Several countries are also seeing a case spike resulting in new lockdowns in Europe. England is expected to enter a new national lockdown on Thursday with bars, restaurants and many businesses being forced to close once again.
California reported more than 4,500 new cases of the novel coronavirus Sunday which is higher than the daily average. The 14-day average is around 4,200 cases.
However, compared to the rest of the U.S., a Stanford doctor says that the Bay Area is in much better shape, but he does still have concerns.
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Sunday night there were very few paper towels left at the Target store in Pleasant Hill. The same story with baby wipes, just a couple of packages left.
"I definitely think there is going to be a rise, there's a bunch of people I've seen I know having parties and not socially distancing," says Ashley Dionne who was just getting to Target when we spoke with her.
Devynn Thomas says many people aren't taking the virus as seriously as they once were, "I think the second wave is going to hit us way harder than the first wave did."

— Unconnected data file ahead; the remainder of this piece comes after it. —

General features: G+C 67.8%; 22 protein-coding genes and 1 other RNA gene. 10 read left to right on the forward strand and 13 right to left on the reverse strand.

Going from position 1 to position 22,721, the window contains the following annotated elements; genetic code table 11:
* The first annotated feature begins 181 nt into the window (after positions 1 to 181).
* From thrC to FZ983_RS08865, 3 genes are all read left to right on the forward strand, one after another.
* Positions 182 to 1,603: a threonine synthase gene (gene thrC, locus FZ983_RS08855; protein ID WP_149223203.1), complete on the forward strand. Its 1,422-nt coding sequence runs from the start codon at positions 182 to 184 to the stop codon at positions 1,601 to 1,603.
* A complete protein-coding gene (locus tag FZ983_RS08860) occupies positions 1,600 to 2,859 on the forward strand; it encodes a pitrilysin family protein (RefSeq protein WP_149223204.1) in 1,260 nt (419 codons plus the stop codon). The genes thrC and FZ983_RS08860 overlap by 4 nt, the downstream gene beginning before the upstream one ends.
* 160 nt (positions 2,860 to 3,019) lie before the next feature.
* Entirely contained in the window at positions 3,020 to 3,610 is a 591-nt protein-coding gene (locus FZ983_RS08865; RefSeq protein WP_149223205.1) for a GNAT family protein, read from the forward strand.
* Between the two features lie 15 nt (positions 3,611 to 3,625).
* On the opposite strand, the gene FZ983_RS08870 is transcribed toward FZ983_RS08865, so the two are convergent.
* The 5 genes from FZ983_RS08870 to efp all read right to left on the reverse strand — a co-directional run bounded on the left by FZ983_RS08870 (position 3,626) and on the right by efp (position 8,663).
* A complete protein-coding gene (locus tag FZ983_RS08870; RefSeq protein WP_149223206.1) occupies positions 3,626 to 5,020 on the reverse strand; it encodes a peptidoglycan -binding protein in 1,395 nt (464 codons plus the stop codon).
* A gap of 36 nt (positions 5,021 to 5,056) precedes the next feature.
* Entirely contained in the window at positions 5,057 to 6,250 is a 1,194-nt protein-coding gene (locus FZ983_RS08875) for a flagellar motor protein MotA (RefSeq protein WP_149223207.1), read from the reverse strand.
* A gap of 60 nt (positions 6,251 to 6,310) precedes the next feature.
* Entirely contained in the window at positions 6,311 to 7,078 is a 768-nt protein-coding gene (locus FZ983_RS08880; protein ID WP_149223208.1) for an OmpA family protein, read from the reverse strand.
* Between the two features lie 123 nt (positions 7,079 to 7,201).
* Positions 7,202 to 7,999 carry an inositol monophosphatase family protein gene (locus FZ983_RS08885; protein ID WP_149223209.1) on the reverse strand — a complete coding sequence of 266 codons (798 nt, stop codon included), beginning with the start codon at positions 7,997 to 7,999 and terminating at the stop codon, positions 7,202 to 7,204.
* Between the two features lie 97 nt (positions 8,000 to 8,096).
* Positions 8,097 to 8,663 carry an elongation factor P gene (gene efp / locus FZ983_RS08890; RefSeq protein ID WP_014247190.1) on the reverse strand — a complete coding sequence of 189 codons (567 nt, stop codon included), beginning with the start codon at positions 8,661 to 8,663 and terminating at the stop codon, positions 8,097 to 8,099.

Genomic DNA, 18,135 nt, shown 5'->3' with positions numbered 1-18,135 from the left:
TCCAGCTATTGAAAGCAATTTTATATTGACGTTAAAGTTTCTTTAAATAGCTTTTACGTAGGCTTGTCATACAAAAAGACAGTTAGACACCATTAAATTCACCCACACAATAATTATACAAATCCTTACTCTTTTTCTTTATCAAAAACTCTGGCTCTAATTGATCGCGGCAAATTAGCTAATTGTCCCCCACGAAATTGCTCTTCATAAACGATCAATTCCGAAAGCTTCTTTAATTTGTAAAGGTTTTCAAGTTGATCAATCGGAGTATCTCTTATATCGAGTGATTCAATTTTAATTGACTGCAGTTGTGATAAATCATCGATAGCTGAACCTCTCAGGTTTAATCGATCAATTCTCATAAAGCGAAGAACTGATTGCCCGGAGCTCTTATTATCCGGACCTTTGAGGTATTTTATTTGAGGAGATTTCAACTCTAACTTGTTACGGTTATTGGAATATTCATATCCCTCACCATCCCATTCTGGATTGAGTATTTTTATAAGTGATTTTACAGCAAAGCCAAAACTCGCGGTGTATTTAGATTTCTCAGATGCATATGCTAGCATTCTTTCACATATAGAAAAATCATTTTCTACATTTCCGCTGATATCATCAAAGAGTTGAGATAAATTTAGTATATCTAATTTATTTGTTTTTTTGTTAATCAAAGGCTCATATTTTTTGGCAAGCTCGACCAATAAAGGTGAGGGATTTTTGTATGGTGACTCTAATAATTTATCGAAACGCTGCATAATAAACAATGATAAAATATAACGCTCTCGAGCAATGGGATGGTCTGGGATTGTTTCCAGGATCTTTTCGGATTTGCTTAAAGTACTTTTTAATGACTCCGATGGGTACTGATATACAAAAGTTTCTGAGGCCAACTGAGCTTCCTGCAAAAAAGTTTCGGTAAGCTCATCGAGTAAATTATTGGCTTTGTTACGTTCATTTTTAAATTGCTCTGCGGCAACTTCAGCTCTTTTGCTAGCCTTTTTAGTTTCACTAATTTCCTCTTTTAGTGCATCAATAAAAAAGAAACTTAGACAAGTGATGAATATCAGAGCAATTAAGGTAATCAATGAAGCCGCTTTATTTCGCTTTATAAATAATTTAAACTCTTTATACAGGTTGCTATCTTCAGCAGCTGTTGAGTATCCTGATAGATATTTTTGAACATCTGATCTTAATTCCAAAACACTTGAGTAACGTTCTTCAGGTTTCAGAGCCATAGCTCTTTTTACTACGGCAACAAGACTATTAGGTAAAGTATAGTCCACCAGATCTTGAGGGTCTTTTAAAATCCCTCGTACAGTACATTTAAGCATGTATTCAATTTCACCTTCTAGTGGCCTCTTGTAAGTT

According to doctors at Stanford. This doesn't appear to be the second wave. It appears to be the third. While there is concern among those we talked with, Stanford's Dr. Dean Winslow says the Bay Area is in much better shape than the state and the country.
"At this point, my sense is though that we're going to be okay here in the Bay Area cause all of the county public health departments have approached this in a very careful and evidence-based way," says Dr. Winslow.
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While we may see certain things like water and paper towels flying off the shelves, Dr. Winslow doesn't think we'll see another shutdown, but he is in favor of a national face-covering mandate. He also recommends COVID-19 tests before any holiday family gathering and within 72-hours of that gathering.
"If you have just one person that is actively shedding the virus in a crowded indoor environment everyone will likely get sick," says Dr. Winslow.
To be fair, toilet paper at this Target and this Martinez, California Walmart was in stock, but just the fact that things like paper towels, water, and wipes were running low is upsetting to many.
"To hoard things is not the right way to do it. They'll have plenty if you just practice what you normally do," says shopper Shirley Larson.
Dr. Winslow believes there is COVID-19 fatigue out there that has contributed to the recent rise in cases around the globe. People not taking the virus as seriously as they should because they are tired of the restrictions.
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